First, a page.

Awkward Moment #15: Fog.

Why hello there, beautiful readers! It is I, returned from the holidays ready to grace the new year with embarrassment, laughter and the most awkward of moments in human history. Let’s begin with the ridiculous story that was my day.

I’d been home for Christmas for a couple of weeks and it was fantastic, so much so that I didn’t want to leave. However, duty’s call could not go unanswered, thus I was forced to leave my beloved English wifey once more for my saucy Spanish mistress. Needless to say I was not thrilled at the prospect of bad beer and grumpy, sexist restauranteurs.

We lay our scene in the departure terminal of Liverpool John Lennon Airport. There I stood, an 8 hour younger version of myself, hand luggage in hand and hunger in belly. I was briefly tempted by a bacon sandwich, potentially with some sausages and hash browns, but then I saw it, the glistening cathedral of sandwiches: Subway. My stomach growls with desire like Christian Grey in all of his 50 shades. The wondrous smell wafts it’s way over to my nostrils and I can resist no longer…Six minutes later, sitting in the departure lounge equipped with a meatball marinara, life was glorious once more,

I eventually found myself outside my gate where a young man was partaking in a conversation on his mobile telephone. Quite the idiotic little shit, it turned out. “yah, I don’t know why they don’t just open the gate 10 minutes early, if people are late then they shouldn’t be allowed on, it’s basically a giant version of a bus stop really…”. I caught the eye of the girl opposite and we telepathically exchange comments of bewilderment at his arrogance and stupidity.

Another 20 minutes pass by and I’m waiting to board the plane. Standing up for prolonged periods of time has never been my forte so I find myself sitting on top of my hand luggage. An extremely loud conversation if occurring behind me between a Scouser and a Spaniard. The grammar is flawless, the content flowing and the jokes witty, but it was all somewhat blunted by the fact that it was spoken with the thickest Liverpudlian accent I’ve ever heard in my life. As a speaker of both Spanish and Scouse, I know that the two should never mix. Her voice went straight through me. Every harshly mispronounced word was like a dagger through my heart, every syllable making my stomach twist and my eyes water. Eventually the conversation slowed to a haunt as we neared the merciful doors of the aircraft. How naïve I was…

As soon as I fastened my seatbelt I knew something was wrong. I could smell it in the air, like garlic breath from the night before. The doors were sealed, and so was our fate. The captain comes on to the tanoy: “Hello Ladies and Gentlemen, this is your captain speaking. Unfortunately we seem to be experiencing a little bit of a delay due to fog over in Madrid. The weather has decreased visibility on the runway which means that the arrivals schedule has been thrown into disarray. We may not be able to take off for at least another hour but do not worry, you will be able to use your mobile phones in order to let those people know who are collecting you at the other end. Deepest apologies for any inconvenience.” A deep sigh rippled through the cabin, interspersed with the occasional “For CRYING OUT LOUD” and “JODER”. I held my breath for a moment. Stay calm, Ems. It’s not so bad, you just have to wait for a bit. It could be worse…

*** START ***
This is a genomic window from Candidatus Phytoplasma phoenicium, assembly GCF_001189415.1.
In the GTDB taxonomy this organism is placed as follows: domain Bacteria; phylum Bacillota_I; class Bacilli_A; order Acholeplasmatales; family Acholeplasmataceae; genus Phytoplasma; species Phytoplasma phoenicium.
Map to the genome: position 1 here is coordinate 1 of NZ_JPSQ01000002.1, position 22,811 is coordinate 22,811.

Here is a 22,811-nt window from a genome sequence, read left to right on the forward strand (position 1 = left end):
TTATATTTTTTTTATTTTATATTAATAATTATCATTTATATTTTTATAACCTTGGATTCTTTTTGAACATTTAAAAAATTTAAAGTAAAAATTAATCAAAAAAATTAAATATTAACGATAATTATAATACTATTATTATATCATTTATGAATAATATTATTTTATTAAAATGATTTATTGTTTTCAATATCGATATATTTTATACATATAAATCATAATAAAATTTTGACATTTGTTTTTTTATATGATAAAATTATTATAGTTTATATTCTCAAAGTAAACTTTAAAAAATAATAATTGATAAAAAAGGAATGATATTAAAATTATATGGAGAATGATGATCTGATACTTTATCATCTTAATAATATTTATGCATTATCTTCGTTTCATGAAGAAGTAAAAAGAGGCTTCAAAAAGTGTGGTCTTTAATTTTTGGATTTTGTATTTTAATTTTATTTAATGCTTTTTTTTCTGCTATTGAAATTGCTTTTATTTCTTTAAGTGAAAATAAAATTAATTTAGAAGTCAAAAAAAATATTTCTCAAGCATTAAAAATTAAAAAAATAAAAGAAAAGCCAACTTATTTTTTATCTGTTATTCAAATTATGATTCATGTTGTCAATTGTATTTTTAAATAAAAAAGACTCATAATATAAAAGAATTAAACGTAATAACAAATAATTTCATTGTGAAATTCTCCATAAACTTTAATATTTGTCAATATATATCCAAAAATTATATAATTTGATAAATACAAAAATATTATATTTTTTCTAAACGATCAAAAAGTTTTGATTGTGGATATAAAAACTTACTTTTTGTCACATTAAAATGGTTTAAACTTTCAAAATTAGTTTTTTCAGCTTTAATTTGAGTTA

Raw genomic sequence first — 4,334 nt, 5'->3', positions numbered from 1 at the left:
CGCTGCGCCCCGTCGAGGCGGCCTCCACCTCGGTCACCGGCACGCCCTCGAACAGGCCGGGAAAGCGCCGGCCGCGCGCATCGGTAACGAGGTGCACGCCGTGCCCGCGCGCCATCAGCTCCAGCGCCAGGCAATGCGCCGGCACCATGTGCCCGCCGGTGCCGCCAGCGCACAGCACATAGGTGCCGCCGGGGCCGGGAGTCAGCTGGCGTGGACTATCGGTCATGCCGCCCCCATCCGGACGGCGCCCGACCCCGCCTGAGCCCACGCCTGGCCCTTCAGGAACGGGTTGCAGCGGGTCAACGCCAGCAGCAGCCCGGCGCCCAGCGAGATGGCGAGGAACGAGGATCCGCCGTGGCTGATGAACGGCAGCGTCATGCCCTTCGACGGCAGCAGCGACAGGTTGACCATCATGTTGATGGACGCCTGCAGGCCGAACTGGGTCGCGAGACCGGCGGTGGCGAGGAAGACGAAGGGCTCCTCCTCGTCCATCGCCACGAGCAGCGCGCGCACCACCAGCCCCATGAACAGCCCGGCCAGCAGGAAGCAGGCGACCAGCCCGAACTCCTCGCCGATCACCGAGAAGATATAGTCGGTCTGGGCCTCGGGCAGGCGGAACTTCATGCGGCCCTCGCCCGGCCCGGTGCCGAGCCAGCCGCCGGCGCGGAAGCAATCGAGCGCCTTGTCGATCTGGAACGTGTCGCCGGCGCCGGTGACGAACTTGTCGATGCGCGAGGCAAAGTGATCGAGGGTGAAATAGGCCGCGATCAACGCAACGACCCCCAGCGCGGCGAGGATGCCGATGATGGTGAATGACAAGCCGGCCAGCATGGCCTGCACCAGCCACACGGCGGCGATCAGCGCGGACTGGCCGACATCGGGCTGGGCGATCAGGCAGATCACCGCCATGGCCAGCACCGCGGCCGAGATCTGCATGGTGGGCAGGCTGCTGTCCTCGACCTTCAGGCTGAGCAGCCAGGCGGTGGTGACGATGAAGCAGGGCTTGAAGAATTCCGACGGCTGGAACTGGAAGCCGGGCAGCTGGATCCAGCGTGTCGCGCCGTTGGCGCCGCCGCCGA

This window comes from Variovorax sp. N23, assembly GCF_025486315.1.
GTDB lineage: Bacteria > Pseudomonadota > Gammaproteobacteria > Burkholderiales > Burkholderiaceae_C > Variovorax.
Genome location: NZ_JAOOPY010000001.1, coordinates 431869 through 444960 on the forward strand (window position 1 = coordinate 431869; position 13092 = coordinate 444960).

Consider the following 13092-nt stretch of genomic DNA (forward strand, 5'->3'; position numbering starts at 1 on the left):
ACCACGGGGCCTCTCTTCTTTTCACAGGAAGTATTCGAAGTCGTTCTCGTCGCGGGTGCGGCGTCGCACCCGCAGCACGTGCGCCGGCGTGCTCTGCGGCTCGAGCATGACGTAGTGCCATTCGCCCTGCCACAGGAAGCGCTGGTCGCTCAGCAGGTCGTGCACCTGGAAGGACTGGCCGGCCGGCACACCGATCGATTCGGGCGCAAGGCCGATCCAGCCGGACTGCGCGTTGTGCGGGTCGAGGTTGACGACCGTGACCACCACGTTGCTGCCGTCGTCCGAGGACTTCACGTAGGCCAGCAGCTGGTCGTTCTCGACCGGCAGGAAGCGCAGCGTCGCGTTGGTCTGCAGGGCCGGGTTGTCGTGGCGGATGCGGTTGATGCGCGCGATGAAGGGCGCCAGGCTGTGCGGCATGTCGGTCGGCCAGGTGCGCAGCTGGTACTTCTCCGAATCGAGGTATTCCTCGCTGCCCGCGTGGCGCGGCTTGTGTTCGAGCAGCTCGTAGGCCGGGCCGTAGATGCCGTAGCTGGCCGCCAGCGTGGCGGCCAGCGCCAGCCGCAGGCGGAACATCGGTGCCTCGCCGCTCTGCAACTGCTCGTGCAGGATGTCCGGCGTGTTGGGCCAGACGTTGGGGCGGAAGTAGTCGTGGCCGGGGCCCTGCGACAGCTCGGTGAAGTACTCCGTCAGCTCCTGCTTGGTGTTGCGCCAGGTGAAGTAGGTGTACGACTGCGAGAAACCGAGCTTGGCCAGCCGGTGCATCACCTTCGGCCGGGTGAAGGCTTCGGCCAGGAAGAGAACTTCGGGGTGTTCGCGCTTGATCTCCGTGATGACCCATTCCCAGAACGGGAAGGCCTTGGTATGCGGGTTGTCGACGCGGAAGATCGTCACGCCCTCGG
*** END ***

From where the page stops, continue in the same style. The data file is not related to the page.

Little did I know, behind me there sat a baby upon his fathers lap, and he was not impressed by this sudden turn of events. My ray of hope was crushed by the cruel, unforgiving, blood curdling scream that was emitted from this devil child’s mouth. A scream that could move the continents ricocheted around the aircraft, but still I kept a level head. I opened my book and attempted I bury myself between the lines of witticism provided by Dawn French, and I reached for my bottle of ice-cold Coca Cola to calm myself. Just then, as I slowly and delicately unscrewed the bottle cap, life dealt me another cruel blow, as the contents of the bottle exploded all over my face and my book. The old man sitting next to me offered me his handkerchief, struggling to stifle his laughter. Coke dripped down my fringe and stung my eyes. I swallowed my pride and screamed “BOLLOCKS!” The man next to me gave up and cackled for a good minute and a half.

The baby continued to cry for the duration of the flight, it’s mother continuously claiming he would soon fall asleep from exhaustion, each time sounding less convinced of it herself. The old man next to me let me keep his coca-cola sodden handkerchief, which I disposed of later. Back on the ground in Madrid, I had to wait another half an hour for my baggage to make its way lazily and reluctantly around the carousel. It looked so pained and lonely, it could have been an oil painting. Eventually I greeted my very impatient driver and he took me to my house in Alcalá de Henares.

This is what happens when there is a spot of bad weather in Spain. The continent is thrown into sheer chaos. However, one good thing did come of this whole absurd episode in my life. The captain was called Craig and was from Australia.



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